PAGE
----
The $70,000 minimum wage concept is interesting. The two disgruntled employees who left the company reminded me of the parable of the landowner in the Bible. Every worker received the same wage, including those who worked for just an hour. Naturally, those who worked longest were upset. But the landowner asked them if it wasn’t his prerogative to do what he liked with his money. As the article states, the two worker’s salaries didn’t decrease, yet they felt cheated…

  2. Tony Michele · March 31, 2016

    It certainly is. Makes one wonder.

    Yes. πŸ˜ƒ, that portion came to mind when I decided to write that part.

    πŸ™πŸΎ, thank you for stopping by πŸ™‚.

  3. Mackie · April 1, 2016

    “There is nothing like small pain. It’s all pain.”

  4. Tony Michele · April 1, 2016

    ✊🏾. Thank you for reading and commenting. πŸ™πŸΎ

  5. Yemie · April 5, 2016

    ‘Ask not what your country can do for you but what you can do for your country’- John. F. Kennedy. This beyond perfect lines reeled out by the most charming and charismatic J.F.K during his inauguration in 1961, when he was being sworn in as President of the United States; I must confess, still echoes and resounds; especially with Americans. When I think ‘Patriotism’, I think America! Noone gets to do away with a certified American Citizen; especially on ‘Away Soil’, and not have some form of justice or sanction meted out to ’em. Their Government will explore all necessary means to honor the deceased and find a lasting closure for his/her loved ones left behind. That’s why the saying ’bout an American life being pretty valuable is so true. It don’t make the lives of other Nationals less valuable but the position and policies of Nations differ and America stands alone when it comes to the way their citizens are respected and treated.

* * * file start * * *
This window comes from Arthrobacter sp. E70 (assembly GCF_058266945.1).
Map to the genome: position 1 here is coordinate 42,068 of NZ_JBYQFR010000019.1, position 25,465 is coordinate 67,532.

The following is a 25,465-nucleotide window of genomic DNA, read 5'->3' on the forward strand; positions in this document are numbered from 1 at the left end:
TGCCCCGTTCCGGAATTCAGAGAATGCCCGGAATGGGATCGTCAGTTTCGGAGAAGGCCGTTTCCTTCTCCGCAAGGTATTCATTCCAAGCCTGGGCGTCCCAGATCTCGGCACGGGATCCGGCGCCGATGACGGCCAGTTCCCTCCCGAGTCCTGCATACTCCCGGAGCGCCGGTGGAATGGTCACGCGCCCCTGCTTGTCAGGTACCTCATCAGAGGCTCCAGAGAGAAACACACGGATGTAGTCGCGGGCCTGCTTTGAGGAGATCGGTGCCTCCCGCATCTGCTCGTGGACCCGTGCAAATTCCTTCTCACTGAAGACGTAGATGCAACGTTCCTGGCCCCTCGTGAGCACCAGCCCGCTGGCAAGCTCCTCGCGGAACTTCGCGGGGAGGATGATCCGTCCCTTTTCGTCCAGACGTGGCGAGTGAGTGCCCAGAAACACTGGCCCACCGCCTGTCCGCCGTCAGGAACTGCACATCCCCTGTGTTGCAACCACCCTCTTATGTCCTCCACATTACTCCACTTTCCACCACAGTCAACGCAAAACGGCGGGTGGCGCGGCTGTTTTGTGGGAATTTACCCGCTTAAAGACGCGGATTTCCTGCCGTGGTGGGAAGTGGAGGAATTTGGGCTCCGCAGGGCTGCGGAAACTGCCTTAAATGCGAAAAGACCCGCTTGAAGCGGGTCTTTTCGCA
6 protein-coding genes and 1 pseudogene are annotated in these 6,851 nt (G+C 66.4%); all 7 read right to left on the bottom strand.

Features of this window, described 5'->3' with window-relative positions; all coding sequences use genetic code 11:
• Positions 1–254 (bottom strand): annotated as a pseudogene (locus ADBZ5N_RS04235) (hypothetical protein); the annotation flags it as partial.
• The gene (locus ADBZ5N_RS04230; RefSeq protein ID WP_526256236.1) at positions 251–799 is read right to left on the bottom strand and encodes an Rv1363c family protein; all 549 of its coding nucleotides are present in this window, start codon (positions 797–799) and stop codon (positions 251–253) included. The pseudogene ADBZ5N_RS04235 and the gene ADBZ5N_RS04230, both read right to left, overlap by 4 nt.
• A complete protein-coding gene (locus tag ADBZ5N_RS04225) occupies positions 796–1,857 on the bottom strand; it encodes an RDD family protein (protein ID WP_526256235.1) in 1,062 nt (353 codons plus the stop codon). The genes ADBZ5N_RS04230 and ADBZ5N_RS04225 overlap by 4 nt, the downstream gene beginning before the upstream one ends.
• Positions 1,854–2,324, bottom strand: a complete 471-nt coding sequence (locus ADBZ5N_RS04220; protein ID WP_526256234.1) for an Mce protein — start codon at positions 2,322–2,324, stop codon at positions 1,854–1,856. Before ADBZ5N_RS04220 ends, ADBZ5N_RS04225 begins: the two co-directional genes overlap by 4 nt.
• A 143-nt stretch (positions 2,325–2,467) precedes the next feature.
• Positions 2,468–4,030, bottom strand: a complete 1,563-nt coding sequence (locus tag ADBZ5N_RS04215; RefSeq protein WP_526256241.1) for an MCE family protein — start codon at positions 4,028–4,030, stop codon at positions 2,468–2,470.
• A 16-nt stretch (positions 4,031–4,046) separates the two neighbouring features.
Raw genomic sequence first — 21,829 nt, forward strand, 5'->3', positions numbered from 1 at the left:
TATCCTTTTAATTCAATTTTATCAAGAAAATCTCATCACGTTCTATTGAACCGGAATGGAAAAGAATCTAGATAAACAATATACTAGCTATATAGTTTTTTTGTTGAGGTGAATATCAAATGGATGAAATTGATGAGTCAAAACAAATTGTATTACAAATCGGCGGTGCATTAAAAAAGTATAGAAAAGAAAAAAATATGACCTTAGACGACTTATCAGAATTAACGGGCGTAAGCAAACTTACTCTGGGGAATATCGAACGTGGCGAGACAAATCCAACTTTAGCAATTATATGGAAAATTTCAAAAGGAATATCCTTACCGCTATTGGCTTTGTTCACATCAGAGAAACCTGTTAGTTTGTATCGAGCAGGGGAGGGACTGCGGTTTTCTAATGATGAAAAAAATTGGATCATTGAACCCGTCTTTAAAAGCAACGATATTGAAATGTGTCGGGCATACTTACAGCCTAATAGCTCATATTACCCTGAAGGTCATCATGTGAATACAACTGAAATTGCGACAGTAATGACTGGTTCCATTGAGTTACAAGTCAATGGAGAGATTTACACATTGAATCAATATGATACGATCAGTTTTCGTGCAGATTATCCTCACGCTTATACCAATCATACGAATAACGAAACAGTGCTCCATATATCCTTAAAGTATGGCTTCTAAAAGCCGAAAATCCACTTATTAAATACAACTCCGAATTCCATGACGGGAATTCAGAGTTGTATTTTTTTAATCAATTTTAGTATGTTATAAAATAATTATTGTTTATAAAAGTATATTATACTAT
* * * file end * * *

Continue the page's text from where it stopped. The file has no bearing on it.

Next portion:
A few years ago, Ace Broadcaster, Aisha Falode lost her son who’d gone on to study in Saudi Arabia in the most gruesome, needless and senseless of ways when he plunged to his death from several feet high above a Skyscrapper;, having been pushed by the son of an oil magnate; over something as petty as jealousy stemming from a twisted love triangle. I can say to you authoritatively that the boy got away with murder, owing to his father’s political influence…he wasn’t prosecuted and the case was simply swept under the carpet.